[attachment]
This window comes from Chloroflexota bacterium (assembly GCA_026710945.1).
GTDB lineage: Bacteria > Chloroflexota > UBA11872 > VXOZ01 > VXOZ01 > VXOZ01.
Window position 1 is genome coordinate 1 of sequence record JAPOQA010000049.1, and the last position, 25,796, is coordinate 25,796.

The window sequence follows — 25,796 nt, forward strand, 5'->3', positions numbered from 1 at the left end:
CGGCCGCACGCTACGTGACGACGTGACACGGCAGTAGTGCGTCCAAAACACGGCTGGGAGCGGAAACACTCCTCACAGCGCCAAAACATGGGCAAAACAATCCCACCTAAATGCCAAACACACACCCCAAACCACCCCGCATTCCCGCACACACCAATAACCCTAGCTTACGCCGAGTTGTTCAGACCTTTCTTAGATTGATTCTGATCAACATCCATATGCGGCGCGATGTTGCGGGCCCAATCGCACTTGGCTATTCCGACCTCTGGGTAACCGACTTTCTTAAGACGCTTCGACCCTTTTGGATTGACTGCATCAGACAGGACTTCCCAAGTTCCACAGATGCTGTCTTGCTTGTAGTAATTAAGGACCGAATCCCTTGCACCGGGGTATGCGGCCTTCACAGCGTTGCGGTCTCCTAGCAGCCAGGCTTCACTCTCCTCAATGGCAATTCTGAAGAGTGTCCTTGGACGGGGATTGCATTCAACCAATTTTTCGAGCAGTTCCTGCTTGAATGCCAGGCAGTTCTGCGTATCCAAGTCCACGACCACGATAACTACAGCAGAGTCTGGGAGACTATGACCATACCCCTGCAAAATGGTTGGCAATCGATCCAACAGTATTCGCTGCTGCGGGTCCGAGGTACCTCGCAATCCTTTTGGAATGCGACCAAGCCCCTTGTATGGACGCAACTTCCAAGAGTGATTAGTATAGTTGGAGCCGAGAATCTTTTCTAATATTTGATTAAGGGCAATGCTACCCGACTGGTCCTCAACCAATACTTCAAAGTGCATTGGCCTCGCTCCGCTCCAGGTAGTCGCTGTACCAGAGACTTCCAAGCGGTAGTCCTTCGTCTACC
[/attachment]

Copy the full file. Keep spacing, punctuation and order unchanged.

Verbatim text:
This window comes from Chloroflexota bacterium (assembly GCA_026710945.1).
GTDB lineage: Bacteria > Chloroflexota > UBA11872 > VXOZ01 > VXOZ01 > VXOZ01.
Window position 1 is genome coordinate 1 of sequence record JAPOQA010000049.1, and the last position, 25,796, is coordinate 25,796.

The window sequence follows — 25,796 nt, forward strand, 5'->3', positions numbered from 1 at the left end:
CGGCCGCACGCTACGTGACGACGTGACACGGCAGTAGTGCGTCCAAAACACGGCTGGGAGCGGAAACACTCCTCACAGCGCCAAAACATGGGCAAAACAATCCCACCTAAATGCCAAACACACACCCCAAACCACCCCGCATTCCCGCACACACCAATAACCCTAGCTTACGCCGAGTTGTTCAGACCTTTCTTAGATTGATTCTGATCAACATCCATATGCGGCGCGATGTTGCGGGCCCAATCGCACTTGGCTATTCCGACCTCTGGGTAACCGACTTTCTTAAGACGCTTCGACCCTTTTGGATTGACTGCATCAGACAGGACTTCCCAAGTTCCACAGATGCTGTCTTGCTTGTAGTAATTAAGGACCGAATCCCTTGCACCGGGGTATGCGGCCTTCACAGCGTTGCGGTCTCCTAGCAGCCAGGCTTCACTCTCCTCAATGGCAATTCTGAAGAGTGTCCTTGGACGGGGATTGCATTCAACCAATTTTTCGAGCAGTTCCTGCTTGAATGCCAGGCAGTTCTGCGTATCCAAGTCCACGACCACGATAACTACAGCAGAGTCTGGGAGACTATGACCATACCCCTGCAAAATGGTTGGCAATCGATCCAACAGTATTCGCTGCTGCGGGTCCGAGGTACCTCGCAATCCTTTTGGAATGCGACCAAGCCCCTTGTATGGACGCAACTTCCAAGAGTGATTAGTATAGTTGGAGCCGAGAATCTTTTCTAATATTTGATTAAGGGCAATGCTACCCGACTGGTCCTCAACCAATACTTCAAAGTGCATTGGCCTCGCTCCGCTCCAGGTAGTCGCTGTACCAGAGACTTCCAAGCGGTAGTCCTTCGTCTACC